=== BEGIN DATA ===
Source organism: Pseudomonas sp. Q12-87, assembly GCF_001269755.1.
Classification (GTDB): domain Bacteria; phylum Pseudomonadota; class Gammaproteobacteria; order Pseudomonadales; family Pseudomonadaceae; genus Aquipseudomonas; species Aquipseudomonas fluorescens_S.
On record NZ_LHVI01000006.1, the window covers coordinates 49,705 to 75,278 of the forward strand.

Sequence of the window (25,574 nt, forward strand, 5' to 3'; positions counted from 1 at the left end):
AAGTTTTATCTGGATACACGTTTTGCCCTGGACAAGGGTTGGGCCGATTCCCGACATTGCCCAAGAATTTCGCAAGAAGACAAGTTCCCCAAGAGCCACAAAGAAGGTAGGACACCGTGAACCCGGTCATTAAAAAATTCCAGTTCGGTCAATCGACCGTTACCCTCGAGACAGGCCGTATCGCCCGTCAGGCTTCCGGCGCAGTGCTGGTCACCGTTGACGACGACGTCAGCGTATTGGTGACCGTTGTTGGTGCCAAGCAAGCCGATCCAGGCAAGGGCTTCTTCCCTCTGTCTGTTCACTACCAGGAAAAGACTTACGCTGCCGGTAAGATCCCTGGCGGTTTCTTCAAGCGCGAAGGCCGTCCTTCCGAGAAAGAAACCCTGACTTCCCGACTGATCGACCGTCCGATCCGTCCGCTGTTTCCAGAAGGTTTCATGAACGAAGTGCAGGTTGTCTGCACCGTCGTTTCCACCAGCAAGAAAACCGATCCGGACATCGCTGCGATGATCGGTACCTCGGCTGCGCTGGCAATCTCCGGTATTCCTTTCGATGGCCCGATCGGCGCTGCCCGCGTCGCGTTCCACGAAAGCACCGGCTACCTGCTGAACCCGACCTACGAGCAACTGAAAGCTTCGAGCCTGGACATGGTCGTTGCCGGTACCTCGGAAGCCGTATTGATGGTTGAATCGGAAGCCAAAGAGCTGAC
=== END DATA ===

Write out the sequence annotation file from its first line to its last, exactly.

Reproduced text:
Source organism: Pseudomonas sp. Q12-87, assembly GCF_001269755.1.
Classification (GTDB): domain Bacteria; phylum Pseudomonadota; class Gammaproteobacteria; order Pseudomonadales; family Pseudomonadaceae; genus Aquipseudomonas; species Aquipseudomonas fluorescens_S.
On record NZ_LHVI01000006.1, the window covers coordinates 49,705 to 75,278 of the forward strand.

Sequence of the window (25,574 nt, forward strand, 5' to 3'; positions counted from 1 at the left end):
AAGTTTTATCTGGATACACGTTTTGCCCTGGACAAGGGTTGGGCCGATTCCCGACATTGCCCAAGAATTTCGCAAGAAGACAAGTTCCCCAAGAGCCACAAAGAAGGTAGGACACCGTGAACCCGGTCATTAAAAAATTCCAGTTCGGTCAATCGACCGTTACCCTCGAGACAGGCCGTATCGCCCGTCAGGCTTCCGGCGCAGTGCTGGTCACCGTTGACGACGACGTCAGCGTATTGGTGACCGTTGTTGGTGCCAAGCAAGCCGATCCAGGCAAGGGCTTCTTCCCTCTGTCTGTTCACTACCAGGAAAAGACTTACGCTGCCGGTAAGATCCCTGGCGGTTTCTTCAAGCGCGAAGGCCGTCCTTCCGAGAAAGAAACCCTGACTTCCCGACTGATCGACCGTCCGATCCGTCCGCTGTTTCCAGAAGGTTTCATGAACGAAGTGCAGGTTGTCTGCACCGTCGTTTCCACCAGCAAGAAAACCGATCCGGACATCGCTGCGATGATCGGTACCTCGGCTGCGCTGGCAATCTCCGGTATTCCTTTCGATGGCCCGATCGGCGCTGCCCGCGTCGCGTTCCACGAAAGCACCGGCTACCTGCTGAACCCGACCTACGAGCAACTGAAAGCTTCGAGCCTGGACATGGTCGTTGCCGGTACCTCGGAAGCCGTATTGATGGTTGAATCGGAAGCCAAAGAGCTGAC